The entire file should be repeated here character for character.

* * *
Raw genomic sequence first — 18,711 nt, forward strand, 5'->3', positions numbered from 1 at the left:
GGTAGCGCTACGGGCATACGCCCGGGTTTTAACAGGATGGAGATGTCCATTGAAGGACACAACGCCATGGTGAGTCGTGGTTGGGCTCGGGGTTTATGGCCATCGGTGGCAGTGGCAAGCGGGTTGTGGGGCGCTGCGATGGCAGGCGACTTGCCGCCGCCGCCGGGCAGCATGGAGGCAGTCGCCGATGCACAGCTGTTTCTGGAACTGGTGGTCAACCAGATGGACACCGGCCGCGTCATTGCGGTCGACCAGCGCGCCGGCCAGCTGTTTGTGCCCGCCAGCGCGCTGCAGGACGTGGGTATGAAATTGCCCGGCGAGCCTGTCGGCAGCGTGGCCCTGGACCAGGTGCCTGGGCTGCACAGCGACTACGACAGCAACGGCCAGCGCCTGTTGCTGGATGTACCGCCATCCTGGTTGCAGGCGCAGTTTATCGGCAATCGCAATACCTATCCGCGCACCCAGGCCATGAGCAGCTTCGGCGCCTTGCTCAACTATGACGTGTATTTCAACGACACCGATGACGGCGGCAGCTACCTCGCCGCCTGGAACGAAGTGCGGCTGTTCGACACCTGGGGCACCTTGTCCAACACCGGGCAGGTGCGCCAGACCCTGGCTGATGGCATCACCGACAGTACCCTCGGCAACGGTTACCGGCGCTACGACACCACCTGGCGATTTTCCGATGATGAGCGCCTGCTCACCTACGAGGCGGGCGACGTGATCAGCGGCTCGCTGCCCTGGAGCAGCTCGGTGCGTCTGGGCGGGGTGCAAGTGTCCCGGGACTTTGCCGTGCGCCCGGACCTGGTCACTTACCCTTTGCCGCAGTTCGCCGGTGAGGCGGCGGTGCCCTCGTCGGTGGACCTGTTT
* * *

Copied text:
Raw genomic sequence first — 18,711 nt, forward strand, 5'->3', positions numbered from 1 at the left:
GGTAGCGCTACGGGCATACGCCCGGGTTTTAACAGGATGGAGATGTCCATTGAAGGACACAACGCCATGGTGAGTCGTGGTTGGGCTCGGGGTTTATGGCCATCGGTGGCAGTGGCAAGCGGGTTGTGGGGCGCTGCGATGGCAGGCGACTTGCCGCCGCCGCCGGGCAGCATGGAGGCAGTCGCCGATGCACAGCTGTTTCTGGAACTGGTGGTCAACCAGATGGACACCGGCCGCGTCATTGCGGTCGACCAGCGCGCCGGCCAGCTGTTTGTGCCCGCCAGCGCGCTGCAGGACGTGGGTATGAAATTGCCCGGCGAGCCTGTCGGCAGCGTGGCCCTGGACCAGGTGCCTGGGCTGCACAGCGACTACGACAGCAACGGCCAGCGCCTGTTGCTGGATGTACCGCCATCCTGGTTGCAGGCGCAGTTTATCGGCAATCGCAATACCTATCCGCGCACCCAGGCCATGAGCAGCTTCGGCGCCTTGCTCAACTATGACGTGTATTTCAACGACACCGATGACGGCGGCAGCTACCTCGCCGCCTGGAACGAAGTGCGGCTGTTCGACACCTGGGGCACCTTGTCCAACACCGGGCAGGTGCGCCAGACCCTGGCTGATGGCATCACCGACAGTACCCTCGGCAACGGTTACCGGCGCTACGACACCACCTGGCGATTTTCCGATGATGAGCGCCTGCTCACCTACGAGGCGGGCGACGTGATCAGCGGCTCGCTGCCCTGGAGCAGCTCGGTGCGTCTGGGCGGGGTGCAAGTGTCCCGGGACTTTGCCGTGCGCCCGGACCTGGTCACTTACCCTTTGCCGCAGTTCGCCGGTGAGGCGGCGGTGCCCTCGTCGGTGGACCTGTTT